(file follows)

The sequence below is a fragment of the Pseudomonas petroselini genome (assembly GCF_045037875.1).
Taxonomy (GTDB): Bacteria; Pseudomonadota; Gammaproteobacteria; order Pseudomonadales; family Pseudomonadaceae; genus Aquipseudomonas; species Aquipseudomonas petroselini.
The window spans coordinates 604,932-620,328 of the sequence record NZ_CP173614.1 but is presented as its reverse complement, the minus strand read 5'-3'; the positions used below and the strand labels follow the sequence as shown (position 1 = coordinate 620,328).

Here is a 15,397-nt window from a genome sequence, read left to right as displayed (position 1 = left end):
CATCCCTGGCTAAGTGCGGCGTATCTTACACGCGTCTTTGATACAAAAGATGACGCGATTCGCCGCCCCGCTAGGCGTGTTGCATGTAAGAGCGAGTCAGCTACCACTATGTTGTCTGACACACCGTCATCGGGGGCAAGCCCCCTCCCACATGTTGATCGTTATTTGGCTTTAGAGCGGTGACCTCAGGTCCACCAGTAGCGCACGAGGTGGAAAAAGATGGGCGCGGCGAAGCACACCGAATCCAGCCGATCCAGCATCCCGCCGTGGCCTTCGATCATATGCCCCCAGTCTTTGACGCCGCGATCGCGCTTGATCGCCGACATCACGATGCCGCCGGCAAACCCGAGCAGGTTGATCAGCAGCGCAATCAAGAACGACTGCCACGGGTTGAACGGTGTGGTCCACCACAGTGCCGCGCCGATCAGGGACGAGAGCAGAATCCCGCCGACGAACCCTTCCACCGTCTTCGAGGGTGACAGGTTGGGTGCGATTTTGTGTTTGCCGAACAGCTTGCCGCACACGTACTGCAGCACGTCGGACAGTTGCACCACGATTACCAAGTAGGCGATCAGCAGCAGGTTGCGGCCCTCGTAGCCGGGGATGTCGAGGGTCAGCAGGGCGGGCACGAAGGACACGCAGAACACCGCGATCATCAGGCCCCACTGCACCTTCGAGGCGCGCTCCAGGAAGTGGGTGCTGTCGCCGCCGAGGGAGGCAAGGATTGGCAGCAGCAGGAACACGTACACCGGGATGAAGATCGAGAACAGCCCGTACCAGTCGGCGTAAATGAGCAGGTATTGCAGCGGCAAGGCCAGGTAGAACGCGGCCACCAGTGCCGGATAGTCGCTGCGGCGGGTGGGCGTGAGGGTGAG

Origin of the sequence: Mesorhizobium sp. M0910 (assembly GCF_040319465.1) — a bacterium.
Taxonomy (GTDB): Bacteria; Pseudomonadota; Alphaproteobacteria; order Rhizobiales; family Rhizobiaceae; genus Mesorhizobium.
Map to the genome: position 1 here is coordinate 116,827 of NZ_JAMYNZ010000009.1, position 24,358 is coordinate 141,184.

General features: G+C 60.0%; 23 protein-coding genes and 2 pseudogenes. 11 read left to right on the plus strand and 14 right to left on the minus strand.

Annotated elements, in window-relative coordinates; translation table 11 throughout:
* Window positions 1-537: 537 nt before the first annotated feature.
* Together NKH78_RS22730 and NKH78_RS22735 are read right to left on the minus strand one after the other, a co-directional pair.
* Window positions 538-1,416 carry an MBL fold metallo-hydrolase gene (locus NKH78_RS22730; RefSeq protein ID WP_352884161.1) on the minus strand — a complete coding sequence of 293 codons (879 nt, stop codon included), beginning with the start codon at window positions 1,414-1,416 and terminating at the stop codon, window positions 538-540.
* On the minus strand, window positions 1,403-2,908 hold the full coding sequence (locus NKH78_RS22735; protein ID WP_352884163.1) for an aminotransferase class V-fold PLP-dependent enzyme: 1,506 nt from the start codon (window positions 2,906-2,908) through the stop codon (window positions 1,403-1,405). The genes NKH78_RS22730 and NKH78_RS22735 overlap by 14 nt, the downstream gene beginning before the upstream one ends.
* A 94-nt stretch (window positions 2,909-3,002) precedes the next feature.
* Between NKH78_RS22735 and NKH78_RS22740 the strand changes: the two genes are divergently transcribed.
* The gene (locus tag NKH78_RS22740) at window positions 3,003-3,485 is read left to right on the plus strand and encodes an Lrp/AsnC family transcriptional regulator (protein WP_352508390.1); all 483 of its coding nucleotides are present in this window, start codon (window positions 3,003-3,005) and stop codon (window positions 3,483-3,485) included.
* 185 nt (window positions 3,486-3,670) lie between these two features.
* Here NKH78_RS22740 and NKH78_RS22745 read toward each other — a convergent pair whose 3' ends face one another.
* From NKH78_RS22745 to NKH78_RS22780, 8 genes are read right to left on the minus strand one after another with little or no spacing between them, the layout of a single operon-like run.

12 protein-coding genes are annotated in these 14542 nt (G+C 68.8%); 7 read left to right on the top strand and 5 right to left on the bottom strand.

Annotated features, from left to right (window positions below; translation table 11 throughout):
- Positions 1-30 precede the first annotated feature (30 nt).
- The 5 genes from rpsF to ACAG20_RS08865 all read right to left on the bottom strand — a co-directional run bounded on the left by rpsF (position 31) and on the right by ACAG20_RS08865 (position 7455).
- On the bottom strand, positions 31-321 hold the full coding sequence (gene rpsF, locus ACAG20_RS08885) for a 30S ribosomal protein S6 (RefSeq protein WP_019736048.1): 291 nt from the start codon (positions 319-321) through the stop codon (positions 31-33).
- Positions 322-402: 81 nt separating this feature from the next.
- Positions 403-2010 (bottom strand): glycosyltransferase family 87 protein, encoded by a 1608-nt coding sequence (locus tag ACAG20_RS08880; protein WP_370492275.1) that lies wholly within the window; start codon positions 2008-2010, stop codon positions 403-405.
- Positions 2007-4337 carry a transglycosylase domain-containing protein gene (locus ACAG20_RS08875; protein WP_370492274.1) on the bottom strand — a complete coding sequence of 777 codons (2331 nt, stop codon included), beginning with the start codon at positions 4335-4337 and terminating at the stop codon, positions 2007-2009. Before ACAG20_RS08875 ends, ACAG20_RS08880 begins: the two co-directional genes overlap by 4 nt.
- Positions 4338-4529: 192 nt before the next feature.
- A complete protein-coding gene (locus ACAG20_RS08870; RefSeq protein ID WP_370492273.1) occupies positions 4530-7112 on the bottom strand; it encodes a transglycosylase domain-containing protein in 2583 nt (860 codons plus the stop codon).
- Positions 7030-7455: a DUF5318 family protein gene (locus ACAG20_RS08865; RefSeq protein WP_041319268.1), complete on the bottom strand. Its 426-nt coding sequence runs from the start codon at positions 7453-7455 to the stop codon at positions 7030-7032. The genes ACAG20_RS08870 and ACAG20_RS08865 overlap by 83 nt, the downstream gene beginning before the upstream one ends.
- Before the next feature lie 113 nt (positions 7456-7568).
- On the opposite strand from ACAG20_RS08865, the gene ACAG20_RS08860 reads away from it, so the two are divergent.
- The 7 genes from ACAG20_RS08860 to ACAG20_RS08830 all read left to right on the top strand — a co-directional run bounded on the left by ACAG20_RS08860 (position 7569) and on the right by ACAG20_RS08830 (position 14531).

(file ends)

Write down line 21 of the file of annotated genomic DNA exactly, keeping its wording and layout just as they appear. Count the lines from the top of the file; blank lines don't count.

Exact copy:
12 protein-coding genes are annotated in these 14542 nt (G+C 68.8%); 7 read left to right on the top strand and 5 right to left on the bottom strand.